Friendship Force International spreads global goodwill

Bill Wilkes with Friendship Force International.

Bill Wilkes (right) with Friendship Force International.

War, in Roger Vadim’s campy 1968 sci-fi film Barbarella, was “selfish competition” resulting from “archaic insecurity” and existing in a “primitive state of neurotic irresponsibility.” The Universe,” according to Jane Fonda’s title character, had been “pacified for centuries.” Love and peace ruled the Earth and the known Universe.

A ridiculous movie, of course, with laughable production values and thoroughly tongue-in-cheek dialog…but the producers did make a point about war and peace. Why is it we human beings periodically feel the need to bomb the socks off our neighbors…and why can’t we seem to quit doing it, even though we all pretty much agree that wars are disastrous?

A group of forward-thinking men and women in Western North Carolina has what they think may eventually help us overcome our “archaic insecurity” and live in a more enlightened state. Their club, called Friendship Force International (FFI), is part of a borderless effort to bring about peace through simply getting to know our foreign counterparts as friends.

The mission of FFI, according to long-time member and former Exchange Director Bill Wilkes, is “to promote global understanding across the barriers that separate people. Personally, I think that is a bit dry. I like to think we are doing a part in promoting world peace, and helping improve the image of the US overseas by being good ambassadors when we travel and good hosts when people come to visit.”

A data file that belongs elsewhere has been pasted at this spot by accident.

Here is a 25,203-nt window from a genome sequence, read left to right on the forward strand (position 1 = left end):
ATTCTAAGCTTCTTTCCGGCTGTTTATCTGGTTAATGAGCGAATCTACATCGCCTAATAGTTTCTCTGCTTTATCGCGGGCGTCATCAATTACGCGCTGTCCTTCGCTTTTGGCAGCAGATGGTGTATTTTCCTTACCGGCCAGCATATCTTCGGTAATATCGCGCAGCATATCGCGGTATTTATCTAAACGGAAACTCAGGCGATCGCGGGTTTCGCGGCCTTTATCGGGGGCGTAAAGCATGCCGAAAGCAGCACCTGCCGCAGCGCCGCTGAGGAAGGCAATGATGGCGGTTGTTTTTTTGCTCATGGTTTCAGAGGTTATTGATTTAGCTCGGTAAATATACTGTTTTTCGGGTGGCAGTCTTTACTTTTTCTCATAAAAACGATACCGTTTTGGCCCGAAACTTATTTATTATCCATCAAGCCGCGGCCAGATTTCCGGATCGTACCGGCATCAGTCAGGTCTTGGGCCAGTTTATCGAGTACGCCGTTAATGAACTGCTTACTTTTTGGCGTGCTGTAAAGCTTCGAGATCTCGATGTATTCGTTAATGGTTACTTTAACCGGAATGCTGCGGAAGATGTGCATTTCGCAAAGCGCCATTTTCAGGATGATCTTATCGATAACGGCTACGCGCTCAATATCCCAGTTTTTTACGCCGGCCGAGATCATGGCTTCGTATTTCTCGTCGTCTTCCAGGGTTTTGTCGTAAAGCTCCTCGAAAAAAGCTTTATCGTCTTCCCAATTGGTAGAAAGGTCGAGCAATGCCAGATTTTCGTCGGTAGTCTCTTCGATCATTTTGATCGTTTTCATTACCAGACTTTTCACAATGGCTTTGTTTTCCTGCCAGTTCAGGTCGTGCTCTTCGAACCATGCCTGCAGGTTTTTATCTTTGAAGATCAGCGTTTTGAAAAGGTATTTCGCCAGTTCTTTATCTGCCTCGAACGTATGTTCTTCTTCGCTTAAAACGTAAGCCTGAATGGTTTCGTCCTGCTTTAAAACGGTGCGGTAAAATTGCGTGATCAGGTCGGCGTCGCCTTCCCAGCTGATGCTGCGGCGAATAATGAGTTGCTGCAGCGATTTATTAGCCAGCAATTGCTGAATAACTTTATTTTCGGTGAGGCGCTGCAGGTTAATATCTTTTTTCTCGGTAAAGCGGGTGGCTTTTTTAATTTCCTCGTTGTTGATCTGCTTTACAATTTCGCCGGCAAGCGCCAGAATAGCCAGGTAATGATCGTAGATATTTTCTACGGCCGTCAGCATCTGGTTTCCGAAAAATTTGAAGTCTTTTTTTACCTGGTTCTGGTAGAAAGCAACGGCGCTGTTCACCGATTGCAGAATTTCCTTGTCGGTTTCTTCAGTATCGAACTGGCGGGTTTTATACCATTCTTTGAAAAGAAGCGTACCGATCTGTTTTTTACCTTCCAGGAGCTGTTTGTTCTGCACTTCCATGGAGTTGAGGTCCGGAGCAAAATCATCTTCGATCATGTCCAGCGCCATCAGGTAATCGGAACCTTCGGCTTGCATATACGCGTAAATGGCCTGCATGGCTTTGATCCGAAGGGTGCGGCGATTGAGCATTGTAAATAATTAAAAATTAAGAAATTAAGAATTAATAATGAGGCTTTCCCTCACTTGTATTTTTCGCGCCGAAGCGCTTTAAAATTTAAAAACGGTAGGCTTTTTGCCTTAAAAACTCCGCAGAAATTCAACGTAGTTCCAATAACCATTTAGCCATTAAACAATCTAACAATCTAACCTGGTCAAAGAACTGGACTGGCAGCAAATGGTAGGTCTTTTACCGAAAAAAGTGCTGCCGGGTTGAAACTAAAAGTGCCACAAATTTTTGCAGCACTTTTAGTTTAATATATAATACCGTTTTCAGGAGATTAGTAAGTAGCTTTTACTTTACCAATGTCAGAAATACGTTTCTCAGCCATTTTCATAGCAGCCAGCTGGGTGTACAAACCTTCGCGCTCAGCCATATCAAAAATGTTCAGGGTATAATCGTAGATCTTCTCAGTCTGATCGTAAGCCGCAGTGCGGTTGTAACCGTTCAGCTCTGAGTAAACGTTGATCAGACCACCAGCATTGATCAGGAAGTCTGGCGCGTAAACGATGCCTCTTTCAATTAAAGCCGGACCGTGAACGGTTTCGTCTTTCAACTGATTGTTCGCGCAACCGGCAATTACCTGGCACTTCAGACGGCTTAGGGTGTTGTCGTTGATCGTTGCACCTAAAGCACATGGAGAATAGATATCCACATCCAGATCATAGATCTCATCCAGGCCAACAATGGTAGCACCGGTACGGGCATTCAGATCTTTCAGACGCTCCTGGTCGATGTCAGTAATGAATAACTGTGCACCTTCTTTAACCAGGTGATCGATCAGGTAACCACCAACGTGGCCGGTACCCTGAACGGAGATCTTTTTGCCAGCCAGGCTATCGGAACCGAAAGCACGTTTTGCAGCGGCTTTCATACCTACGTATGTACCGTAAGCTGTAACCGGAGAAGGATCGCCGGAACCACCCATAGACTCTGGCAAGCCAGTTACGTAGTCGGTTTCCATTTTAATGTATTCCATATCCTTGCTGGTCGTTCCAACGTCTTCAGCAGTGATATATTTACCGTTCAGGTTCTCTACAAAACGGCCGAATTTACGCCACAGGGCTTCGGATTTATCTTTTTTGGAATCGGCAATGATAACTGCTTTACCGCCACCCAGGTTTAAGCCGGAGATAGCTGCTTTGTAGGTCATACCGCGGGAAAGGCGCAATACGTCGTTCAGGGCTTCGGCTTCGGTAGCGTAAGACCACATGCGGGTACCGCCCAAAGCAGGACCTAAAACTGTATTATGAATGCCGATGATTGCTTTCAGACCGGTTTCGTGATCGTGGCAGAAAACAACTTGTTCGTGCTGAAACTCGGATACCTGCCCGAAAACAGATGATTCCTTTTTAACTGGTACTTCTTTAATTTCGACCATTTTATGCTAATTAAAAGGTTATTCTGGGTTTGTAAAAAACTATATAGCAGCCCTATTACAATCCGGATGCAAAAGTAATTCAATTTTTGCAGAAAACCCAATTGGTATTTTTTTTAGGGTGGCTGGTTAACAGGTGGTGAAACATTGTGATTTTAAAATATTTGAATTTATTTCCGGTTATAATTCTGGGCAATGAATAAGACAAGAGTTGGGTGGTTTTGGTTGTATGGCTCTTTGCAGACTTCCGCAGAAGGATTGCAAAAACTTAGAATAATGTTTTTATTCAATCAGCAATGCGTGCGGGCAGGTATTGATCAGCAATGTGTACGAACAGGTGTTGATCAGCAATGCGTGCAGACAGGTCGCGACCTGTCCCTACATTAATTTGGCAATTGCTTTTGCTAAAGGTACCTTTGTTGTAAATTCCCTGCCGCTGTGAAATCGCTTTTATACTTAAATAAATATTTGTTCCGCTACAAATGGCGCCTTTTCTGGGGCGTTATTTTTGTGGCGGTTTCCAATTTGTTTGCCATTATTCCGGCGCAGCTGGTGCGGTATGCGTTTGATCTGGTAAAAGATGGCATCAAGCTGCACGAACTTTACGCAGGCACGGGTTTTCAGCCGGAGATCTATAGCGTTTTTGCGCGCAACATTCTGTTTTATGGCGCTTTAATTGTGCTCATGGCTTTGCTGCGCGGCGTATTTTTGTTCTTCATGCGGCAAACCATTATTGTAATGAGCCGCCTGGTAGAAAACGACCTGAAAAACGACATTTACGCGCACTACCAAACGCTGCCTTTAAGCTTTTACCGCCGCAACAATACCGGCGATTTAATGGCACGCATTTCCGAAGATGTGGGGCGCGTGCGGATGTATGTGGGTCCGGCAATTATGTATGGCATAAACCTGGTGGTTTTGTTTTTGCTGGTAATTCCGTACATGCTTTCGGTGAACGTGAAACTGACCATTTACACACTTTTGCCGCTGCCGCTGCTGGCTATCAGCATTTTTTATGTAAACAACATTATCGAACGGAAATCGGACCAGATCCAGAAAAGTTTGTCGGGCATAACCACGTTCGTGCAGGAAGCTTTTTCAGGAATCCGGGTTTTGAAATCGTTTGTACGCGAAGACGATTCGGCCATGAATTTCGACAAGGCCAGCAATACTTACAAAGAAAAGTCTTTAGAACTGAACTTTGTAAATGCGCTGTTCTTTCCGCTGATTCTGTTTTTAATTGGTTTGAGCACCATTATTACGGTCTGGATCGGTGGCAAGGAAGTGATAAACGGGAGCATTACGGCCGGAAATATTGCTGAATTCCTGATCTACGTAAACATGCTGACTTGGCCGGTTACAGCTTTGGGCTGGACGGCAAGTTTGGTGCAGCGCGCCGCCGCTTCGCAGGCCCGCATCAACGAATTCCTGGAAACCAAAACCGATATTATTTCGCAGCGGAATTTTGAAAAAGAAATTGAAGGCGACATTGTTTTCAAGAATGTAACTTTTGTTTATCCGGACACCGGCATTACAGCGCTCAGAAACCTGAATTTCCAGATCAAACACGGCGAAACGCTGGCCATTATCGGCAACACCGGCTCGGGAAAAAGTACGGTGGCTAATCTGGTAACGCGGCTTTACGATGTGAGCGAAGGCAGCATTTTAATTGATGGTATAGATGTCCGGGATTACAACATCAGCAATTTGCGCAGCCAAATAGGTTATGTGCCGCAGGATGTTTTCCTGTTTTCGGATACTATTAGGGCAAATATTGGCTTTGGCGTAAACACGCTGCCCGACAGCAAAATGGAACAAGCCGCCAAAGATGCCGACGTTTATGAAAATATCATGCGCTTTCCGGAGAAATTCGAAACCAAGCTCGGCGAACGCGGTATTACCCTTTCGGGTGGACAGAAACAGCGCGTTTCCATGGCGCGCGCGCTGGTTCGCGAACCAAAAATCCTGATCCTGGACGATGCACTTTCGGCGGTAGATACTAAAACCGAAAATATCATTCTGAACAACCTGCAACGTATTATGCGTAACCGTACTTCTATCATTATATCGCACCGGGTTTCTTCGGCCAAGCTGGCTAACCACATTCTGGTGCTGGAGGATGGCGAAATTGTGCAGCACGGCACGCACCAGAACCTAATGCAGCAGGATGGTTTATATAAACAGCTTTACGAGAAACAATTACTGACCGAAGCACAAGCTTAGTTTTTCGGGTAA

“We currently have about 115 members,” Wilkes explains. “Nationally, there are several thousand members. Internationally, we have 18,000 members in 371 clubs in 54 countries.  We recruit members through word of mouth, invitations to our friends, and talking about our experiences to anyone who shows an interest in our organization.  The last people I invited were a couple I met at Southern Appalachian Brewery and a cousin who recently moved to town.

“Our club, which was founded in 1979, was one of the very first clubs organized in Friendship Force, International. Marie Colton was the first person to lead the club. She was a state legislator from Asheville, and was asked by then Governor Jim Hunt to see if she could start a club. Hunt, in turn, had been asked by President and Mrs. Jimmy Carter to identify leaders in North Carolina who might form a club.”